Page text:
Twelfth Night, Spices and Kings
|Magi arriving at the crib at Aperitif Towers
Tonight is Twelfth Night, traditionally regarded as the last night of Christmas. (We count nights from Christmas Eve, days from Christmas morning.) Tomorrow, the decorations come down and “normal” life is restored. 6th January, the feast of the Epiphany, is when the Christian church remembers the arrival of the Magi, often called the three wise men or three Kings, at Bethlehem. In the past, it has been a time of more merry-making than Christmas itself, with raucous Twelfth Night parties, spiced drinks and sweet foods all being part of that.
A few years ago, a new gin came on the market called Opihr. Its heavy bottle features exotic colours and an ornate elephant. The gin itself is flavoured with cumin and coriander. It pairs well with either tonic water or ginger ale, and I loved it. Intrigued by my discovery, I wanted to know where it was made. One quick glance at the back label (with my glasses off to see the small print) revealed it’s actually distilled in the town of my birth, Warrington. There is nothing “craft” or “niche” about Opihr. It’s made on an industrial scale by Greenhalls, once famous for Vladivar vodka. No matter. If the gin tastes good, who cares where or how it’s made?
Now, back to the Epiphany. Having had my own little epiphany about great-tasting gin from my home town, I had a look around Opihr’s website, which itself is rather colourful and exotic, and found the recipe for a cocktail called Three Kings. Oh joy! An aperitif cocktail for a Twelfth Night dinner. I couldn’t be happier. The Beloved and I have now established a tradition of taking this cocktail before dinner to mark the end of our Christmas celebrations.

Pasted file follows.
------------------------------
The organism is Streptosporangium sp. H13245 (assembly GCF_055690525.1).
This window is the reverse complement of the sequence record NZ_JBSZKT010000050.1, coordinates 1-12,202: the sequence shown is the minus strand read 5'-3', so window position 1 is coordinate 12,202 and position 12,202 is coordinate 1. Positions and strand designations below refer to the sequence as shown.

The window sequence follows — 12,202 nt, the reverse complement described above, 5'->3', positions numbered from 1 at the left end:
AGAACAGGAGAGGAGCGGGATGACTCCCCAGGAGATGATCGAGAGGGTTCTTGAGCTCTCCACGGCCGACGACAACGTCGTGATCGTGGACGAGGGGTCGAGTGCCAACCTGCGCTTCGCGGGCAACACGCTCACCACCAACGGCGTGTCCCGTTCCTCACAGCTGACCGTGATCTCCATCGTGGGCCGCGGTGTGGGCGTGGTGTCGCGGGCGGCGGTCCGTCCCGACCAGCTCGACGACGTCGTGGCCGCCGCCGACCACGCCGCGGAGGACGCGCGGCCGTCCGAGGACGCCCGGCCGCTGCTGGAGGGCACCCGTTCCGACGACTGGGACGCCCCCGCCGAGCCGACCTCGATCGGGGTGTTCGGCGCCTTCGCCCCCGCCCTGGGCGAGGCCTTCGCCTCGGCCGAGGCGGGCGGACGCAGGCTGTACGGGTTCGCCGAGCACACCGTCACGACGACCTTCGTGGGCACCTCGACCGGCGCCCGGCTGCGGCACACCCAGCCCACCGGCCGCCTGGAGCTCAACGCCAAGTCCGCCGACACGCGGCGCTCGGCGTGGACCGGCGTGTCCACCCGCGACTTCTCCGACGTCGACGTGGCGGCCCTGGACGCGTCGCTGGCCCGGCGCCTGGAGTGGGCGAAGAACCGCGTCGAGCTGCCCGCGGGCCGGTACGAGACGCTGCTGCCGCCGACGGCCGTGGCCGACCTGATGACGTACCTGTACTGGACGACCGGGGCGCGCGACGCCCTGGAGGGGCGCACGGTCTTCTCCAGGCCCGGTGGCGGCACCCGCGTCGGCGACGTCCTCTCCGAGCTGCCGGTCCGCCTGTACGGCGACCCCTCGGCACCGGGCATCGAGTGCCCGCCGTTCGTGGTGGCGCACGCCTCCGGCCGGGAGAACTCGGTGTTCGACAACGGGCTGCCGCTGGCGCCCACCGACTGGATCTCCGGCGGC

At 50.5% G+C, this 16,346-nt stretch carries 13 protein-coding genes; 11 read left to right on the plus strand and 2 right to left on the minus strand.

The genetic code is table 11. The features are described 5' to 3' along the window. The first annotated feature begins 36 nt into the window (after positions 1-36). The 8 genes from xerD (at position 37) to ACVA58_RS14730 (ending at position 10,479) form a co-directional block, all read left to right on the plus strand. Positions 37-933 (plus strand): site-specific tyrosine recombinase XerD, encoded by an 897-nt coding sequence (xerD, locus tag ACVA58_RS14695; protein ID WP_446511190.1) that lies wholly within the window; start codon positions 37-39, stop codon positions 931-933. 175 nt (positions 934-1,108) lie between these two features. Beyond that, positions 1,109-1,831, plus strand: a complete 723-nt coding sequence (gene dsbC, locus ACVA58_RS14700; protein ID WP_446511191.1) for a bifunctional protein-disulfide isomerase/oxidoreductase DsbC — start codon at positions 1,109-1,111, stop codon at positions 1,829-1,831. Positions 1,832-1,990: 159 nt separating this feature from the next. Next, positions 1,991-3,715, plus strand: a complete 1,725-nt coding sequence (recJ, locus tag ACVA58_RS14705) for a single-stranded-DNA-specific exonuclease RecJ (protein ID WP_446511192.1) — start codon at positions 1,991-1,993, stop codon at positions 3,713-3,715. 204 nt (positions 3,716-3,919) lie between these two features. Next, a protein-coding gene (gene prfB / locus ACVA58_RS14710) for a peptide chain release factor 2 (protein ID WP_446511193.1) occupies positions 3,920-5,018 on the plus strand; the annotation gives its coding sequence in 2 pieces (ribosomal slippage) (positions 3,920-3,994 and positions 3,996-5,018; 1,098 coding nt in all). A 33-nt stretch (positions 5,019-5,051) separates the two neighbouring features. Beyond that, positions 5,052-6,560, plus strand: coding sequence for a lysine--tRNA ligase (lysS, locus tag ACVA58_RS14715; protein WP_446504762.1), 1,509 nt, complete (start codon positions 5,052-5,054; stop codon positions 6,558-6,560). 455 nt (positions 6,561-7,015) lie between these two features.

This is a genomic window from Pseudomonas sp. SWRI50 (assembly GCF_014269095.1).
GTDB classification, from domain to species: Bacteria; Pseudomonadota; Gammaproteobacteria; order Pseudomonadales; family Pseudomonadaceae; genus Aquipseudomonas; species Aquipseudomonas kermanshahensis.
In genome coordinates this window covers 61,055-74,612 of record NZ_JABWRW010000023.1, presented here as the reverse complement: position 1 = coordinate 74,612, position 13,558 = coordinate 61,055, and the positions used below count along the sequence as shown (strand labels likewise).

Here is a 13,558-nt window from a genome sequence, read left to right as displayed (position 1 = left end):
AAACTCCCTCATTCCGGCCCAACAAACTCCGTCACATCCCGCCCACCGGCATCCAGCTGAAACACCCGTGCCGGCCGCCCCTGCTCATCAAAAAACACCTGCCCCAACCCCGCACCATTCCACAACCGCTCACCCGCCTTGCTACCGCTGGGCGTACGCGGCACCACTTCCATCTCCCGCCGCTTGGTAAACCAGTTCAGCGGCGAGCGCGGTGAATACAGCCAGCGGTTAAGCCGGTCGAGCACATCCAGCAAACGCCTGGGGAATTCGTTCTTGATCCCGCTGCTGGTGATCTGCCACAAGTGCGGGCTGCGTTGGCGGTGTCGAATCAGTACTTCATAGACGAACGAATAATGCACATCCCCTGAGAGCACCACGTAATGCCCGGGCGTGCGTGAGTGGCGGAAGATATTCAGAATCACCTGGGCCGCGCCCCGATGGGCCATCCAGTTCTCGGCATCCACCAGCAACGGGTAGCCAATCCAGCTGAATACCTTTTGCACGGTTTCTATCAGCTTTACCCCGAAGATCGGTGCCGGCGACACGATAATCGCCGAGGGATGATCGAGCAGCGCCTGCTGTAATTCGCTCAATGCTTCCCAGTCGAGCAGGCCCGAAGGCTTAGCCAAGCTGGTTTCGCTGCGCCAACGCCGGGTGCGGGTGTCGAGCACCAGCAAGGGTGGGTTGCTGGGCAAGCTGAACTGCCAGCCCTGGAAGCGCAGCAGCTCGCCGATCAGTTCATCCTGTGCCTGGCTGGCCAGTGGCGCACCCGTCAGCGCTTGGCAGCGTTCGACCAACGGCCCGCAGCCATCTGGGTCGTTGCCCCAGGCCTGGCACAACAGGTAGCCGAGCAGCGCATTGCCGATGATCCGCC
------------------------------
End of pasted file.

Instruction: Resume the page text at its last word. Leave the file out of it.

|Twelfth Night aperitifs
Three Kings Cocktail
In a mixing glass of ice, place:
· 1 measure of Opihr gin
· 1 measure of Dubonnet
· ½ a measure of Aperol
· a slice of red chilli
Stir until cold, then strain into a coupette or Windsor Martini glass. Garnish with another slice of chilli, if desired.
It’s a strong cocktail, and the spices in the gin are brought out really well by the sweetness of the Dubonnet. The Aperol lightens the drink a little and adds a touch of bitter citrus to hold it all together. The chilli brings a little warmth to the finish, but doesn’t make the drink in any way hot to taste.
Happy festivities. I hope 2019 is a good year for everyone you care about.
Next week: dry January – low-alcohol and alcohol-free aperitifs.